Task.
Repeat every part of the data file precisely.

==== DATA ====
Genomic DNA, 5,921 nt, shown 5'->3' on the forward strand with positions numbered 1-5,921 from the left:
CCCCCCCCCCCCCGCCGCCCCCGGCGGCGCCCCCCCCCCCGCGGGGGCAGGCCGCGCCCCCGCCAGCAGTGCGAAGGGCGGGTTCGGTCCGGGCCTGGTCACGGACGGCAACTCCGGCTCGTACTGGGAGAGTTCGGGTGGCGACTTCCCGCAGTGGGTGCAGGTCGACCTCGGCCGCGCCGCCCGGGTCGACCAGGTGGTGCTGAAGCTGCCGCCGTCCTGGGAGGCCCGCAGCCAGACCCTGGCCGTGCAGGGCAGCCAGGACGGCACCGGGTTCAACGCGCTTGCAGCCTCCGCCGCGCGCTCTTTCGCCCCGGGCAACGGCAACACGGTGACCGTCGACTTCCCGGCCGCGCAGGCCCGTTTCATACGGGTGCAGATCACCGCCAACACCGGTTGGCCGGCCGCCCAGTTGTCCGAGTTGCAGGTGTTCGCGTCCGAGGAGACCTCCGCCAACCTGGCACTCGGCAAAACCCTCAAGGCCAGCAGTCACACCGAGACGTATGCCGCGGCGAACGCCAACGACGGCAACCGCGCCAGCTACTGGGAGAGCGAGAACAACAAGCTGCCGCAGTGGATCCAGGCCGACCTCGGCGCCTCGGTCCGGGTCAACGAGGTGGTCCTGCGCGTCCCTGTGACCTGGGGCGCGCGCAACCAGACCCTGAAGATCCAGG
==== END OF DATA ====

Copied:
Genomic DNA, 5,921 nt, shown 5'->3' on the forward strand with positions numbered 1-5,921 from the left:
CCCCCCCCCCCCCGCCGCCCCCGGCGGCGCCCCCCCCCCCGCGGGGGCAGGCCGCGCCCCCGCCAGCAGTGCGAAGGGCGGGTTCGGTCCGGGCCTGGTCACGGACGGCAACTCCGGCTCGTACTGGGAGAGTTCGGGTGGCGACTTCCCGCAGTGGGTGCAGGTCGACCTCGGCCGCGCCGCCCGGGTCGACCAGGTGGTGCTGAAGCTGCCGCCGTCCTGGGAGGCCCGCAGCCAGACCCTGGCCGTGCAGGGCAGCCAGGACGGCACCGGGTTCAACGCGCTTGCAGCCTCCGCCGCGCGCTCTTTCGCCCCGGGCAACGGCAACACGGTGACCGTCGACTTCCCGGCCGCGCAGGCCCGTTTCATACGGGTGCAGATCACCGCCAACACCGGTTGGCCGGCCGCCCAGTTGTCCGAGTTGCAGGTGTTCGCGTCCGAGGAGACCTCCGCCAACCTGGCACTCGGCAAAACCCTCAAGGCCAGCAGTCACACCGAGACGTATGCCGCGGCGAACGCCAACGACGGCAACCGCGCCAGCTACTGGGAGAGCGAGAACAACAAGCTGCCGCAGTGGATCCAGGCCGACCTCGGCGCCTCGGTCCGGGTCAACGAGGTGGTCCTGCGCGTCCCTGTGACCTGGGGCGCGCGCAACCAGACCCTGAAGATCCAGG